Verses one of his slaves’ version of peoples liberation
White nation labor aristocrats bought off by King
Off with their heads–Away with their playthings
Give them cowards three meals and smelly mattress
Flatscreen TVs
Tuned 24/7 to the new
Revolutionary TV
Lynch mob soda repackaged justice soda
Law and order on can
Inside a caffeinated Jim Crow
Flavored with a War on Drugs
AKA PIG social control quota
Waking up to the nightmare
Falling asleep to the mindwash
Old man at almost thirty buried in cement
Growing old without the giving up

Voices from Solitary: “The Isolated Prisoner”

From: SolitaryWatch
February 18, 2012
by Sal Rodriguez

The following poem comes from an inmate at Utah State Prison’s Draper supermax unit. Initially convicted of a non-violent drug offense, for which he was sentenced to five years in prison, he has been held in isolation for more than three years. He is also corresponding for an upcoming Solitary Watch article on the practice of solitary confinement in Utah. He is held in his cell 46 hours and 45 minutes straight before being allotted 75 minutes to shower and use the phone…

Isolated tension so thick you can see it, feel it when you walk into our section, or hear it if you stop and pay attention.

Intense anger and open fury evoked by constant frustration. Hidden cries and silent tears from hopes of false delusions.

Shattered dreams and broken promises from Men who played against reality, or some just out here on some type of adversity.

Still, the outcome is the same, a cell designed for my undeclared torture, for an inconceivable amount of time intended deep within the future.

Forty-six hours in a single cell with the very minimal needs given, while my sanity and well-being is constantly in a struggle of being taken.

Suffering from the hands of time that seem to never turn, while anticipating some type of unfulfilling yearn.

Sentenced to this heinous life like a chaotic scream! Stranded in a prison within a prison, designed with immorality.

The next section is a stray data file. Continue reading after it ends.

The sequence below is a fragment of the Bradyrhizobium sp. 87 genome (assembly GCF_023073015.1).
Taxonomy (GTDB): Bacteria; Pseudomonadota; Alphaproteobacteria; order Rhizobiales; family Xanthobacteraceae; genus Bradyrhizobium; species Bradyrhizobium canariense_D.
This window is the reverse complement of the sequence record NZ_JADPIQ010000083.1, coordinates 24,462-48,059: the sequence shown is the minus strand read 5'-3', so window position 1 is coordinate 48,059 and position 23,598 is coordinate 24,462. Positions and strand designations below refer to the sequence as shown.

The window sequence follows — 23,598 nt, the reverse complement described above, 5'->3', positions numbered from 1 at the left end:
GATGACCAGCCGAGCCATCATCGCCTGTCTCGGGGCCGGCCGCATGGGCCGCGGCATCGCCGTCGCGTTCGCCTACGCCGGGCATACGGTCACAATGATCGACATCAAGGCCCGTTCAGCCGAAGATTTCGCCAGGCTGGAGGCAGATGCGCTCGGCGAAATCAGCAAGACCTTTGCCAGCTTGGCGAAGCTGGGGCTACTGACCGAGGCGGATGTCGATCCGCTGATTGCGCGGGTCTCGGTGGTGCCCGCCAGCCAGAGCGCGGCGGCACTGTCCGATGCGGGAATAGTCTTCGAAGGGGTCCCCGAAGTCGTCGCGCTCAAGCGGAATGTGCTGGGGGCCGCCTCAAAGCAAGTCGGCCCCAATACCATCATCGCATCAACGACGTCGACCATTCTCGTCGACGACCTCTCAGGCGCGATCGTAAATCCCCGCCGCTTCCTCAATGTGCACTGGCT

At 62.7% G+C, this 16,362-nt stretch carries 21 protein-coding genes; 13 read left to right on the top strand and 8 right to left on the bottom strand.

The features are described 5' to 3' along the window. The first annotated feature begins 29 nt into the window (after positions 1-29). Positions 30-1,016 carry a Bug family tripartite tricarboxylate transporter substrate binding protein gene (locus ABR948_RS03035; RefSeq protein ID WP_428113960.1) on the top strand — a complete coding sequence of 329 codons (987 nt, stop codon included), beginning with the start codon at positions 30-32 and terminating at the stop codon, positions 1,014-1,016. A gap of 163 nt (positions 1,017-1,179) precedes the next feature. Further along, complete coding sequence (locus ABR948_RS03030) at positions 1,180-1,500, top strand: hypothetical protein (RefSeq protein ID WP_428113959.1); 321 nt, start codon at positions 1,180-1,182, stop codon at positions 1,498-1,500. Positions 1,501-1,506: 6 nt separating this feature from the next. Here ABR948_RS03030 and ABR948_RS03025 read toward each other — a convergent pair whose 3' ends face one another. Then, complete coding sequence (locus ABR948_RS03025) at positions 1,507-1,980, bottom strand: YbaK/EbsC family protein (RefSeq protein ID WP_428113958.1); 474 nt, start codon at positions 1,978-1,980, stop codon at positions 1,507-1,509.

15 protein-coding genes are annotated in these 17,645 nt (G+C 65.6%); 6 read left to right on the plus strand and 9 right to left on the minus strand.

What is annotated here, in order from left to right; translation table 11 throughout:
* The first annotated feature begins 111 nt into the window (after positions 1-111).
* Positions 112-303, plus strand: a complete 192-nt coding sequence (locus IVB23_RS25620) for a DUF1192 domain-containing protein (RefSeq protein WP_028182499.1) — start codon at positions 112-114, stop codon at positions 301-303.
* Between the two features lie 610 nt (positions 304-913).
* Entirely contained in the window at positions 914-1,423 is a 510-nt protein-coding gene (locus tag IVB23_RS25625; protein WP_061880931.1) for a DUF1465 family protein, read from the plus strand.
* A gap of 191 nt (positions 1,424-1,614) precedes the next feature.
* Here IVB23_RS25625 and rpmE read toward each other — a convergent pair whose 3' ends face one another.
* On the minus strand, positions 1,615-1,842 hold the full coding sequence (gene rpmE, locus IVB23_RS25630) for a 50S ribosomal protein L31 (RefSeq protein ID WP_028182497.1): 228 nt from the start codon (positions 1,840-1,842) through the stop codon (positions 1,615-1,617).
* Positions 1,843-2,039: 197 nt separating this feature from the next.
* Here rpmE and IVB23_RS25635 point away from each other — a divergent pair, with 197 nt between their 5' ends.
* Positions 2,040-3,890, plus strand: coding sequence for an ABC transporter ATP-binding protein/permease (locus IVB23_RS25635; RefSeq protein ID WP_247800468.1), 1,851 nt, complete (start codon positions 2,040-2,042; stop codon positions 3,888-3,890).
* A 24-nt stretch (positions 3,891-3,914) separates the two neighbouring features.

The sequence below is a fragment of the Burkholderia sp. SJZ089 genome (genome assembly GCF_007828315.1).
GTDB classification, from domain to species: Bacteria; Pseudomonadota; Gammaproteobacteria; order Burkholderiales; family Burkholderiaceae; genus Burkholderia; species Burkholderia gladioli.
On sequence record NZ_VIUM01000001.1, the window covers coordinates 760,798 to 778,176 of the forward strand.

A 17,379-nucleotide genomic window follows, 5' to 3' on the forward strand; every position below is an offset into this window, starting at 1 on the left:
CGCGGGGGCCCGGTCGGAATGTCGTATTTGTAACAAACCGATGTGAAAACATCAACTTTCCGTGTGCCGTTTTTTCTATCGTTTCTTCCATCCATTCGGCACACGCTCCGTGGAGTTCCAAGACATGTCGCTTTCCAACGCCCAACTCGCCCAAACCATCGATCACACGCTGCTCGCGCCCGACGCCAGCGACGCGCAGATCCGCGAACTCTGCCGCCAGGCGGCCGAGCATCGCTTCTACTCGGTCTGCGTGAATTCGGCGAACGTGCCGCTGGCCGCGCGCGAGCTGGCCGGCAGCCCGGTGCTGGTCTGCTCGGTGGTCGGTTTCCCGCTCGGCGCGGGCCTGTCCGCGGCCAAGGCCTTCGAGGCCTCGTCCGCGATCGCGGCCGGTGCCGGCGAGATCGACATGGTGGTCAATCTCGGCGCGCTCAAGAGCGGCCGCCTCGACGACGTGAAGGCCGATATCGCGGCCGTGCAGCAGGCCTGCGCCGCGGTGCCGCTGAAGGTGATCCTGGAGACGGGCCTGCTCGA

Death no solution – SLC Tribune Editorial

June 25th Editorial
Salt Lake City Tribune

As a family member of a murder victim I always pay attention to the legal wrangling and appeals of convicted killers. I read death penalty pros and cons and listen to descriptions of executions.

For 25 years, the man who murdered my mother has been on death row in California. The attorney general’s office there used to call me yearly to report on the appeals process. So many years of waiting for the sentence to be carried out does not leave me with any kind of closure. I would have closure already if he had just been sentenced to life in prison without parole.
This man also has two children. When I saw the daughter of Ronnie Lee Gardner interviewed, I felt sad. That was her father being put to death. She now will also suffer permanent loss.
The death of my mother’s murderer will not bring her back; my children will still not know their grandmother. But the family of the convicted murderer will lose someone. The State of California, like the State of Utah, will have committed an act that resolves nothing, took 25 years, and unnecessarily cost tax payers hundreds of thousands of dollars or more.
Beth Dunford
Park City

Prison Officials Investigating Stabbing

http://pandora.bonnint.net/video/embed-p.php?id=11012481

Video Courtesy of KSL.com

June 2nd, 2010 @ 3:12pm
By Nicole Gonzales
Ksl.com
DRAPER — An inmate who was stabbed several times at the Utah State Prison in Draper Wednesday morning is now recovering in a local hospital.

The Utah Department of Corrections says this was inmate-on-inmate crime, and they say they’re still looking into why it happened.

Around 11:30 a.m., prison officials say one prisoner stabbed another inside an area of the prison called the Uinta Unit. Apparently, a male inmate in his 30s was stabbed several times in the back and legs, near his cell.

“We got some information somehow that this stabbing had occurred, multiple stab wounds,” said Steve Gehrke, Department of Corrections spokesman. “They were able to stabilize him in the infirmary, stop the bleeding, and then he was transported to the University Medical Center.”

The man was taken to the hospital by ambulance in stable condition.

Officers aren’t sure who is responsible for the stabbing. They are also still investigating what kind of weapon was used and how it got into the prison facility.

Gehrke says visitors will still be allowed in the prison Wednesday; there is no lockdown.
“They are restricting movement in the area where it happened,” Gehrke said. “It happened in the Uintas, so it’s over in that area and they’re restricting movement there.”

Corrections officials say they will be conducting interviews all day to try to determine exactly what happened.

E-mail: ngonzales@ksl.com